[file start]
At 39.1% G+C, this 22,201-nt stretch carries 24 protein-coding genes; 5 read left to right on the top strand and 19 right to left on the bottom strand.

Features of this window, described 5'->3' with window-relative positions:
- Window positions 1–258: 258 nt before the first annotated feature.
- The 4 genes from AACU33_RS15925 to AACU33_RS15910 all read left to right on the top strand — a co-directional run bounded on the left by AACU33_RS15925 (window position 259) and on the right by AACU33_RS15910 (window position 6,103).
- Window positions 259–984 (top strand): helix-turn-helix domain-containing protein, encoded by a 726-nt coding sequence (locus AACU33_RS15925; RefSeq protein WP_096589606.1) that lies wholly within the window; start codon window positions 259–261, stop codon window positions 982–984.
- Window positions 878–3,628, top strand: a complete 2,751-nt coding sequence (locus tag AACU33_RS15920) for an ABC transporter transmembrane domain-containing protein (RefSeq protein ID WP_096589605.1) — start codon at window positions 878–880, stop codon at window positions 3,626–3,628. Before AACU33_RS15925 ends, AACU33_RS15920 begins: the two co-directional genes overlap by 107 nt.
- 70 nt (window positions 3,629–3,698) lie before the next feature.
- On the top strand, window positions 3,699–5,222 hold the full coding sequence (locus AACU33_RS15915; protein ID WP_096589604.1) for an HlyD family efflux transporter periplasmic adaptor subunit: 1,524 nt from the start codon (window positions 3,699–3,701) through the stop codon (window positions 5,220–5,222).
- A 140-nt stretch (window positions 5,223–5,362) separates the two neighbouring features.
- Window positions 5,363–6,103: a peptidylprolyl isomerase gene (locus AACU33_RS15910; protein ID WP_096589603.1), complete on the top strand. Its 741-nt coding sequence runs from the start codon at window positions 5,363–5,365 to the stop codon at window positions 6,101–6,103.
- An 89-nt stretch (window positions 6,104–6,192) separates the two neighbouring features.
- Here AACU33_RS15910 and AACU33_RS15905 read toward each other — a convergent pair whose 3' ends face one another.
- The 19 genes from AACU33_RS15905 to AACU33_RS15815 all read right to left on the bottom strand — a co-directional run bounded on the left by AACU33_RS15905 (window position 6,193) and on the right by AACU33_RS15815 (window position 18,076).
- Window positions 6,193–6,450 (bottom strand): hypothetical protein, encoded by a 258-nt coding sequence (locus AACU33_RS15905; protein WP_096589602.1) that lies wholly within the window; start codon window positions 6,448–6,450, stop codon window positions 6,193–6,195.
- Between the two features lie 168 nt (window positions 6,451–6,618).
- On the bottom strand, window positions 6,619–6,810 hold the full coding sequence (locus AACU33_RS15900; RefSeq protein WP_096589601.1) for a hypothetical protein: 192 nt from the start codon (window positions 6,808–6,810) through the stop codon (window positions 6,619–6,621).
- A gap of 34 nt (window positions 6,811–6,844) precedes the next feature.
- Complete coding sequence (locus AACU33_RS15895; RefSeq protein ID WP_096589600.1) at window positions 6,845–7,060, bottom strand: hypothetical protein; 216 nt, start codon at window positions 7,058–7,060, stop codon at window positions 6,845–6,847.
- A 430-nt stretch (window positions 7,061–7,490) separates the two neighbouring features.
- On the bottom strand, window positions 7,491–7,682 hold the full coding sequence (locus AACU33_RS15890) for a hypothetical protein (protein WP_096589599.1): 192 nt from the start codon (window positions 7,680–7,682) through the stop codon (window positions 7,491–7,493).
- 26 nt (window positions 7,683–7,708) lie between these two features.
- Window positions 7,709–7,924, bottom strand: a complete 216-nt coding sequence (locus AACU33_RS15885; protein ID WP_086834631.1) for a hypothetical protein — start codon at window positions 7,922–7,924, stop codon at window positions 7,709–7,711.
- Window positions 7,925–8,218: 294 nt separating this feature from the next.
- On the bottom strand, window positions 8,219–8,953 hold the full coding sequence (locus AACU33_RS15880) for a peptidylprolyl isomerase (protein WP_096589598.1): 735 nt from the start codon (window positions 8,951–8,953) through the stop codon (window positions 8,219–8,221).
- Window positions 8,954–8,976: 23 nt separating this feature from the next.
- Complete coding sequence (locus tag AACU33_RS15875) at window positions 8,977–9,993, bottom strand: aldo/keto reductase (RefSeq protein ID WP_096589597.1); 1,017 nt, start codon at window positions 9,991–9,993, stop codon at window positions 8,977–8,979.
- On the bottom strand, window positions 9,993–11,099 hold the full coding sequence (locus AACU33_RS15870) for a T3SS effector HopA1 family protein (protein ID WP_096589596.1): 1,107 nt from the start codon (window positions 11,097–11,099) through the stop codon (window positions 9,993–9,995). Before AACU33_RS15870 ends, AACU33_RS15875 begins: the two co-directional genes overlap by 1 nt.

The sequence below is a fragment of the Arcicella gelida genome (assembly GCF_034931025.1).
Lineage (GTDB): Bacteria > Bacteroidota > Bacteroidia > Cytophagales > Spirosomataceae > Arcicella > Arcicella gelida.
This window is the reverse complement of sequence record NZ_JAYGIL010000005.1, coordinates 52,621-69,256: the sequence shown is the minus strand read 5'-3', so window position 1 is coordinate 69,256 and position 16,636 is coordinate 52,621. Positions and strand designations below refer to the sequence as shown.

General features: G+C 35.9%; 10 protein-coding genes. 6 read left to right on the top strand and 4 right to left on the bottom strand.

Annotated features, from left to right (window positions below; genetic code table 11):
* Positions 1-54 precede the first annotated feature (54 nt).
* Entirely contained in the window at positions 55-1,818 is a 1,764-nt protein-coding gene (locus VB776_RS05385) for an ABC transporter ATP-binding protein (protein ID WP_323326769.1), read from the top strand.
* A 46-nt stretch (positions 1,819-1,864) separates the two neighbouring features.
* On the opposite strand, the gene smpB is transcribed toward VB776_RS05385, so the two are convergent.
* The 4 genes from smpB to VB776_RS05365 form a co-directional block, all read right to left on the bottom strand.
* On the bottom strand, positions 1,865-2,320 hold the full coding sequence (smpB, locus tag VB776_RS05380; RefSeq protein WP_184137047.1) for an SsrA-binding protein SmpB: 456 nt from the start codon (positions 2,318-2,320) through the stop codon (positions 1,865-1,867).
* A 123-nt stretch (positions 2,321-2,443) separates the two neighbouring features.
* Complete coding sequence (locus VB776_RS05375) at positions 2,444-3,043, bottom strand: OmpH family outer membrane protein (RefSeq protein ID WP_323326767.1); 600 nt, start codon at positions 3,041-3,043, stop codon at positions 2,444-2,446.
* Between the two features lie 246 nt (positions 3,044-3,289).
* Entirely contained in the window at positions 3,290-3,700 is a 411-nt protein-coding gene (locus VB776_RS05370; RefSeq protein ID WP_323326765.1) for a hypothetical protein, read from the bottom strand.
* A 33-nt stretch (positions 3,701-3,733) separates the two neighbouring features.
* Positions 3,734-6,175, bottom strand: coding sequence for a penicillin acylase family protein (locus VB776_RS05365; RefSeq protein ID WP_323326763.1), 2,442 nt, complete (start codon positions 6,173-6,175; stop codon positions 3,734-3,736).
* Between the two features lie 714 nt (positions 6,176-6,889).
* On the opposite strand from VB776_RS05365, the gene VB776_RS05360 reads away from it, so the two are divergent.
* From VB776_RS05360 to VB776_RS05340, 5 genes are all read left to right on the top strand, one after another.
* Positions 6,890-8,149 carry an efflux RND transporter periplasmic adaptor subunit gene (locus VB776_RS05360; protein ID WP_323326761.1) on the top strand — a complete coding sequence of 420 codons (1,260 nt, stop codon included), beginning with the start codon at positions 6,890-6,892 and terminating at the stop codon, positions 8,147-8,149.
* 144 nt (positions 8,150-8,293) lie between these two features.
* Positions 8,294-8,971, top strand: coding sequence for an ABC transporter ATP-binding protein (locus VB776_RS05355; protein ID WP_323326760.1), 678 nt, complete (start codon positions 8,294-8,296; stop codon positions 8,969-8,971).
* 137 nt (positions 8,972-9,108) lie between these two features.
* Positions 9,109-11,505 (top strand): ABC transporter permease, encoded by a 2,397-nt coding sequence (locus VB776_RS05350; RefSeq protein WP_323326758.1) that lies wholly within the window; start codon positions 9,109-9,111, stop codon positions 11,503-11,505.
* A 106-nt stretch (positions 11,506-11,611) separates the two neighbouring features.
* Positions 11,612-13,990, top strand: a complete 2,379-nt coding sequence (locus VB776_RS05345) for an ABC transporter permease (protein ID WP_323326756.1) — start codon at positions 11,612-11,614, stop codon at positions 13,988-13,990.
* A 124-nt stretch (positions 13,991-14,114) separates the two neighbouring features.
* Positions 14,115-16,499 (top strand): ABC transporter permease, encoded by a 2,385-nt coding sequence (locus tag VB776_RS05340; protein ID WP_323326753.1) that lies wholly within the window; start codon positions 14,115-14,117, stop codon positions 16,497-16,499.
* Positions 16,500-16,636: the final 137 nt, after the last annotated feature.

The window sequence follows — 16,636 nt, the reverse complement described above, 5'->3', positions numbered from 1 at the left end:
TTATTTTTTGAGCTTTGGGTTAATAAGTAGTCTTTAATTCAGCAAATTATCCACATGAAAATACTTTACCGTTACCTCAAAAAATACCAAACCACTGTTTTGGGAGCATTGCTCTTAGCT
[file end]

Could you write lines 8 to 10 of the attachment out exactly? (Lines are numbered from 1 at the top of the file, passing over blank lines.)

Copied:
- On the top strand, window positions 3,699–5,222 hold the full coding sequence (locus AACU33_RS15915; protein ID WP_096589604.1) for an HlyD family efflux transporter periplasmic adaptor subunit: 1,524 nt from the start codon (window positions 3,699–3,701) through the stop codon (window positions 5,220–5,222).
- A 140-nt stretch (window positions 5,223–5,362) separates the two neighbouring features.
- Window positions 5,363–6,103: a peptidylprolyl isomerase gene (locus AACU33_RS15910; protein ID WP_096589603.1), complete on the top strand. Its 741-nt coding sequence runs from the start codon at window positions 5,363–5,365 to the stop codon at window positions 6,101–6,103.